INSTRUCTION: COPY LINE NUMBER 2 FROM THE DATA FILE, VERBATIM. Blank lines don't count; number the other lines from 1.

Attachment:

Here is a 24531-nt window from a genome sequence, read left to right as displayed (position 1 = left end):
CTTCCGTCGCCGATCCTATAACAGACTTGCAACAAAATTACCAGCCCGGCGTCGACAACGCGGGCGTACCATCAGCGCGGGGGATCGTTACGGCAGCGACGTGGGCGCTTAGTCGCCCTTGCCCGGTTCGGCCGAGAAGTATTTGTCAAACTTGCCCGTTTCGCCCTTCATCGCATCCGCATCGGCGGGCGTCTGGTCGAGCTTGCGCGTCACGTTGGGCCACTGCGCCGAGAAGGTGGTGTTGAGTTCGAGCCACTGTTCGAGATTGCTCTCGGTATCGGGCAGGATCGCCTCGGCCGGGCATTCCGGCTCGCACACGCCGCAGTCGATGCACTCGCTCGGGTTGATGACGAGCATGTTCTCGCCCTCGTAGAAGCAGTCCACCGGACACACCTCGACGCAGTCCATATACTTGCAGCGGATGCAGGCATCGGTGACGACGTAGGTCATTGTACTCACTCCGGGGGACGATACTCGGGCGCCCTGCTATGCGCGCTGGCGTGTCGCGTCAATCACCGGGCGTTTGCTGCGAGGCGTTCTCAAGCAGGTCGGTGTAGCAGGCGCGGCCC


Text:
CTTCCGTCGCCGATCCTATAACAGACTTGCAACAAAATTACCAGCCCGGCGTCGACAACGCGGGCGTACCATCAGCGCGGGGGATCGTTACGGCAGCGACGTGGGCGCTTAGTCGCCCTTGCCCGGTTCGGCCGAGAAGTATTTGTCAAACTTGCCCGTTTCGCCCTTCATCGCATCCGCATCGGCGGGCGTCTGGTCGAGCTTGCGCGTCACGTTGGGCCACTGCGCCGAGAAGGTGGTGTTGAGTTCGAGCCACTGTTCGAGATTGCTCTCGGTATCGGGCAGGATCGCCTCGGCCGGGCATTCCGGCTCGCACACGCCGCAGTCGATGCACTCGCTCGGGTTGATGACGAGCATGTTCTCGCCCTCGTAGAAGCAGTCCACCGGACACACCTCGACGCAGTCCATATACTTGCAGCGGATGCAGGCATCGGTGACGACGTAGGTCATTGTACTCACTCCGGGGGACGATACTCGGGCGCCCTGCTATGCGCGCTGGCGTGTCGCGTCAATCACCGGGCGTTTGCTGCGAGGCGTTCTCAAGCAGGTCGGTGTAGCAGGCGCGGCCC